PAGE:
10,000 Steps: A ‘Fitness’ Journey
Today, I walked over 10,000 steps. I know that because my phone told me. I actually walked a few extra trips around the block with the kiddos today to make sure I got those extra steps in. They say if you walk at least 10,000 steps a day, it’s good for your health.
I’m not sure how monumental it is, but I figured it’s worth a shot.
Weight is a thing I’ve struggled with for many years, pretty much as soon as I hit middle school and high school. It is not a pretty struggle, and it is certainly not a fun thing to deal with — but I feel like it’s a common struggle for so many people that we don’t often address.
People who struggle with weight can’t hide it. It’s not something you can take off and put in your closet. Instead, you’re kind of wandering around hoping to God the clothes you are wearing are semi-flattering or at least not horrid. If you’ve gained weight, it’s not like any other kind of issue, such as cigarettes or something outside of your person that you can stash. That extra weight is literally on top of you every minute, and you are dragging it around every where.
It doesn’t help when people make comments that bring others down. I can’t tell you how hurtful people can be, even without meaning it.
I guess what I’m really worried about is this — why on earth is it anyone’s business what anyone else’s body looks like, fat or thin? Why do I care what other people think of how I look? Honestly, it is an interesting question to ponder.
Why does it matter matter so much?
My theory on the matter is that we are all so concerned with what everyone thinks about our appearance because we tie it too closely with how we actually are as a person. Somehow, in our minds, we’ve partnered our looks and weight and fitness to what our personalities are like. That isn’t correct either.
While I may not be the same person I was when I was a size four eight years ago, it didn’t change because of my weight. My personality didn’t disappear because I gained weight. I still like Dave Matthews Band and the Beatles. I still sing really loudly in the car. I still drink coffee by the gallon, so it seems. I still enjoy writing and all the other things that make me who I am.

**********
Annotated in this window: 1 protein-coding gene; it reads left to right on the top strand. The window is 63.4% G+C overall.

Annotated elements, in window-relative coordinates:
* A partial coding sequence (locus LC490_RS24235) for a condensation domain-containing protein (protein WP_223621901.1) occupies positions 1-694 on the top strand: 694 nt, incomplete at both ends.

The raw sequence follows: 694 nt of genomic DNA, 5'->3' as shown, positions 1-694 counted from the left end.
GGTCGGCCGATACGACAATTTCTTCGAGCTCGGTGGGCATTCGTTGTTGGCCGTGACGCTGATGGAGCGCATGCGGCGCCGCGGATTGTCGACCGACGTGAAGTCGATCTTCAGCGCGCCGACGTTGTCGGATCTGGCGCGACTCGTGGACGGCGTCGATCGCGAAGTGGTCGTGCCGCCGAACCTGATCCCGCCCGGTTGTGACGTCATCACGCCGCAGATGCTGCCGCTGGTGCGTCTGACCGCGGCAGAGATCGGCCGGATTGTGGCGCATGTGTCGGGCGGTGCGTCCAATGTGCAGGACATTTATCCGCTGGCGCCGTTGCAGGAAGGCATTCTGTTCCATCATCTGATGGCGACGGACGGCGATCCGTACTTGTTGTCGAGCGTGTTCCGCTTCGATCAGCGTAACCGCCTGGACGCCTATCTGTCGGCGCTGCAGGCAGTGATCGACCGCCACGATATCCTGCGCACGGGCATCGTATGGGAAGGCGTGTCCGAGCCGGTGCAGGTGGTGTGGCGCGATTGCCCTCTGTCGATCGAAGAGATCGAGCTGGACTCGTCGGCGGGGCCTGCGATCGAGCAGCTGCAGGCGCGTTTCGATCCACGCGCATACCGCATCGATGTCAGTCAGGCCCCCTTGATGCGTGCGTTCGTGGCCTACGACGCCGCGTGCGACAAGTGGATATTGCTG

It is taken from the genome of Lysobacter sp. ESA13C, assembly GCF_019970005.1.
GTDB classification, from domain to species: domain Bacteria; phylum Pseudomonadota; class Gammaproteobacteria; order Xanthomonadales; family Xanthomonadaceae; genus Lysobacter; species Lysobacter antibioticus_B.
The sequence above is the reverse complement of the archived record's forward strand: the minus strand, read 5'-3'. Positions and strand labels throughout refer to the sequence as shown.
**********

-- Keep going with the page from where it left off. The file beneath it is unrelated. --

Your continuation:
This goes for other circumstances as well. Maybe if we, as people, started realizing how much in common we have and started getting to know one another and realizing that we are complex, beautiful people with different ideas and feelings and problems and emotions and desires — maybe life would be just that much easier. Maybe we could have a few more friends, or at the very least, shed a few less tears.
I’m not really sure how Jesus felt about weight – in all honesty, I think he was too busy loving people and seeing them for who they are and what they should be to care too much. However, I know that we are called to treat our bodies as temples for the Holy Spirit. I do think we should treat our bodies well and try to be healthy, but that does not mean we should beat ourselves up and have negative thoughts constantly about it, because that isn’t healthy either.
I do know that Jesus called us to love our neighbors — and he didn’t call out specific ones. He just said our neighbors — not just the nice ones, or the pretty ones or the thin ones. In Matthew 22:39, he said, “And a second is like it: You shall love your neighbor as yourself.”
Maybe instead of counting steps for fitness, I should be counting steps toward someone in love. Maybe I should focus outwardly on those who are hurt and broken around me, rather than worrying about how my jeans fit. I guess if I’m moving in the Spirit into a posture of loving those who need it most, I’ll get to 10,000 steps pretty quickly.
Maybe it’s not physical weight I need to lose, but mental — the kind that’s holding me back from my neighbor.
Let us give thanks for and care for these bodies that God entrusted to us, but let us also look a little more clearer at those around us. Instead of seeing the outward appearances and perceptions, let us see the person that shines out from inside and offer compassion and grace.
Maybe I’ll start taking those 10,000 steps toward someone else, instead of walking on my own.